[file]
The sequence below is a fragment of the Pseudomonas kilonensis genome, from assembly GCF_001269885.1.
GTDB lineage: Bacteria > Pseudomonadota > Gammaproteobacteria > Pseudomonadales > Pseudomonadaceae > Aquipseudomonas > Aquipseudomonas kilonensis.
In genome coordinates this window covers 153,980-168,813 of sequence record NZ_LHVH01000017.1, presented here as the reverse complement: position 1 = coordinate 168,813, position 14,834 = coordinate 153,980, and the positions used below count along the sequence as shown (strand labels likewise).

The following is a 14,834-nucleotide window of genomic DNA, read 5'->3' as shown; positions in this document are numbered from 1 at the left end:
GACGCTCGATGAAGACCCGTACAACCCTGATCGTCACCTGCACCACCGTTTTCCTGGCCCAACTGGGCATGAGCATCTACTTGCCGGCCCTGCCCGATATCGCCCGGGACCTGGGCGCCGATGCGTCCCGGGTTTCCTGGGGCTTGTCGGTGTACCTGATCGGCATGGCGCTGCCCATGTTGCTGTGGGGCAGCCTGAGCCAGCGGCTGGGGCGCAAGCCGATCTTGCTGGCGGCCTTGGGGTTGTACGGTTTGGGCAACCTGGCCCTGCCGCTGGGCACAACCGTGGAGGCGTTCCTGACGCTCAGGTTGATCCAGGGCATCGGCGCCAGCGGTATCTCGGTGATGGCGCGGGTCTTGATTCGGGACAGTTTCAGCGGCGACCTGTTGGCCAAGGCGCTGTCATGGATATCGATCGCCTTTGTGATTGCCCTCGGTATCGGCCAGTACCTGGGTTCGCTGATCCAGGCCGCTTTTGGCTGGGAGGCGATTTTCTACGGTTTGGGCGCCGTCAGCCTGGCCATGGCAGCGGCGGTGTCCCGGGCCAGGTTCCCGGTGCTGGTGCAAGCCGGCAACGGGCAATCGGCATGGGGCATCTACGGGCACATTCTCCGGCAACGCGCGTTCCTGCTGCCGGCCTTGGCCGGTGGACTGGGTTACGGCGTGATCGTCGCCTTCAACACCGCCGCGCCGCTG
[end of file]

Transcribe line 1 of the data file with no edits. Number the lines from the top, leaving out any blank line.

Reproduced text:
The sequence below is a fragment of the Pseudomonas kilonensis genome, from assembly GCF_001269885.1.